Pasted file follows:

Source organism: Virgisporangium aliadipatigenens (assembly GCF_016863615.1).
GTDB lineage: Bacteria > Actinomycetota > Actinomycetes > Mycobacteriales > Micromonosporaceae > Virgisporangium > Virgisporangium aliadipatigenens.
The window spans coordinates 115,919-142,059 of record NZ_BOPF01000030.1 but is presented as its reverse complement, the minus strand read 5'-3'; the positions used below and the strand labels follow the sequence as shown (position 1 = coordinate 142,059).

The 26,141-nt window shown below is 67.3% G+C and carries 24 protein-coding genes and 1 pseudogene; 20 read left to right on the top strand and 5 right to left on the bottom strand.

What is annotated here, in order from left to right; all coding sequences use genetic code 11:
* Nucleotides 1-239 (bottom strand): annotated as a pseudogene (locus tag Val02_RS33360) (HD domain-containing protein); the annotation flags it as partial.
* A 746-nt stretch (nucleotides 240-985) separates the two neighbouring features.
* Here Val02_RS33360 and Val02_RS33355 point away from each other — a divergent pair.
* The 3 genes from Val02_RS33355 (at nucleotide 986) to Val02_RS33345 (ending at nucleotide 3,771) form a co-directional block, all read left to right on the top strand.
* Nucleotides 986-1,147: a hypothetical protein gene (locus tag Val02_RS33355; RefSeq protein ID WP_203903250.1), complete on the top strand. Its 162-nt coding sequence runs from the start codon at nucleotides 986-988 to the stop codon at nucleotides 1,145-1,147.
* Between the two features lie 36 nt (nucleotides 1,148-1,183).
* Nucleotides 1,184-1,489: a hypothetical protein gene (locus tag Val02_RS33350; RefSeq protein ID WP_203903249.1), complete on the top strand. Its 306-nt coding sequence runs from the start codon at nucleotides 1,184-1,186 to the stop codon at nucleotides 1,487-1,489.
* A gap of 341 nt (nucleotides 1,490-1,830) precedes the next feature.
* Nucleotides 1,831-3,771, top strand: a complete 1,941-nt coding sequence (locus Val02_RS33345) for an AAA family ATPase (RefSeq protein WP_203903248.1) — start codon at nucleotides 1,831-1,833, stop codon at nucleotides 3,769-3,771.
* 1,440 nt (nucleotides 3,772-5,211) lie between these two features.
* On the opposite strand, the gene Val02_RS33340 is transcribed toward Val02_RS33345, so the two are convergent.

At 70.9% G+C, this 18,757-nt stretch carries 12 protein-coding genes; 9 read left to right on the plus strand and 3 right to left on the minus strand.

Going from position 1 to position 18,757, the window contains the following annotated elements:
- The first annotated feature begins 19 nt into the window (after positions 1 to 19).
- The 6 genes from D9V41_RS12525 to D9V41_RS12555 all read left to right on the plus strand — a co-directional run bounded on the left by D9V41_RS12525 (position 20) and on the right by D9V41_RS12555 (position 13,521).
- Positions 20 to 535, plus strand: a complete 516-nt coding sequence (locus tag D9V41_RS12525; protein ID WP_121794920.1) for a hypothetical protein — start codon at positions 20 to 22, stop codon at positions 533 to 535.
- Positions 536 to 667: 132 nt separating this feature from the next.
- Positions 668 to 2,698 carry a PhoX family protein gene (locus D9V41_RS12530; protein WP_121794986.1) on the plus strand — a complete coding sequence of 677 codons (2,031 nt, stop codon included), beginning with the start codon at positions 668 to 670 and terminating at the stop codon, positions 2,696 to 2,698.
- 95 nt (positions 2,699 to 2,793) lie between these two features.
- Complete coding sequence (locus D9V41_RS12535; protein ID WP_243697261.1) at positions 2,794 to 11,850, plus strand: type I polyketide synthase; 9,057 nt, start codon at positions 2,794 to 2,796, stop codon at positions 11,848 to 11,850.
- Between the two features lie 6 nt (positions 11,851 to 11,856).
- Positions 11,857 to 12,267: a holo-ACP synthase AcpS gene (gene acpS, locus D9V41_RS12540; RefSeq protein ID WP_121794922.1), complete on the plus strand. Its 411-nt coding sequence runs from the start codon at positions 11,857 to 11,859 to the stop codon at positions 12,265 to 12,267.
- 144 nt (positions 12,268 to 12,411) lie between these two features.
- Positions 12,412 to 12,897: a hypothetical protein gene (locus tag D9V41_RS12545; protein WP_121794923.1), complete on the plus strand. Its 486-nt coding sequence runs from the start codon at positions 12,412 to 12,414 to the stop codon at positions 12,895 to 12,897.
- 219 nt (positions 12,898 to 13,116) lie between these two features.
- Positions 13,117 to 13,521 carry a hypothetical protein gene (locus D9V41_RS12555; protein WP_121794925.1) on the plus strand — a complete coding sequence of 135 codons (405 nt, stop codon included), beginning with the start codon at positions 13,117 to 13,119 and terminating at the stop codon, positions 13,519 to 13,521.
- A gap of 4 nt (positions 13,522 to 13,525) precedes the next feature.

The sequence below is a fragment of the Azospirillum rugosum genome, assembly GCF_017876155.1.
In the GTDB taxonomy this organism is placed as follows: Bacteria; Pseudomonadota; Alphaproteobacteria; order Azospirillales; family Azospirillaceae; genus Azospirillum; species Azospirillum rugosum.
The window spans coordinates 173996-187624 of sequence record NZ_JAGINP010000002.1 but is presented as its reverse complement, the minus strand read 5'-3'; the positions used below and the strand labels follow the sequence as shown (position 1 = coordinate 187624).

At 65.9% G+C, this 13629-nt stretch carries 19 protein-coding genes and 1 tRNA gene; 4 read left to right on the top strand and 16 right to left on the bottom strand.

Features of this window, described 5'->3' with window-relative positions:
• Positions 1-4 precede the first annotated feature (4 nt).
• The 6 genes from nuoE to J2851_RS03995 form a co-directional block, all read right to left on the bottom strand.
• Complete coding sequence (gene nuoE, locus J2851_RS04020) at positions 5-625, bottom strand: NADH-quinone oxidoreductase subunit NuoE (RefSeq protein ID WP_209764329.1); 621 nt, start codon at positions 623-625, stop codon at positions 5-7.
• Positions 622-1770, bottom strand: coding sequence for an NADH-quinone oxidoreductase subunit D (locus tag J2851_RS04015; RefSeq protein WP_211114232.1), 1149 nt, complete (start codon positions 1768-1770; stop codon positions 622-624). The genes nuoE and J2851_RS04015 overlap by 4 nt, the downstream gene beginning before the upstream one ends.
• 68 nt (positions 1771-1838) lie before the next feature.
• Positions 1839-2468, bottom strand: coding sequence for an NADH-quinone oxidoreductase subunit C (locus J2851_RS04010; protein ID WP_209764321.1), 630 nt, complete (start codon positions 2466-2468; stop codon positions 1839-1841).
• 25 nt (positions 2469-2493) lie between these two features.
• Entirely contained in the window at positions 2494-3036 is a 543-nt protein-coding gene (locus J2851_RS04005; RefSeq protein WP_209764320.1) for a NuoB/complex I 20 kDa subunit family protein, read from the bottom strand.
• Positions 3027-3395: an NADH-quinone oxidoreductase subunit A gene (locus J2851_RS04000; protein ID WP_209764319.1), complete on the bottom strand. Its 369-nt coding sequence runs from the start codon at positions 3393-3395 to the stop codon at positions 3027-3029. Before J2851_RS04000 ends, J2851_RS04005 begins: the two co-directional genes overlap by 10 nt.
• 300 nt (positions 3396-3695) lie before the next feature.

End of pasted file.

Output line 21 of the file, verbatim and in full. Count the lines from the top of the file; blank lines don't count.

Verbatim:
- Positions 20 to 535, plus strand: a complete 516-nt coding sequence (locus tag D9V41_RS12525; protein ID WP_121794920.1) for a hypothetical protein — start codon at positions 20 to 22, stop codon at positions 533 to 535.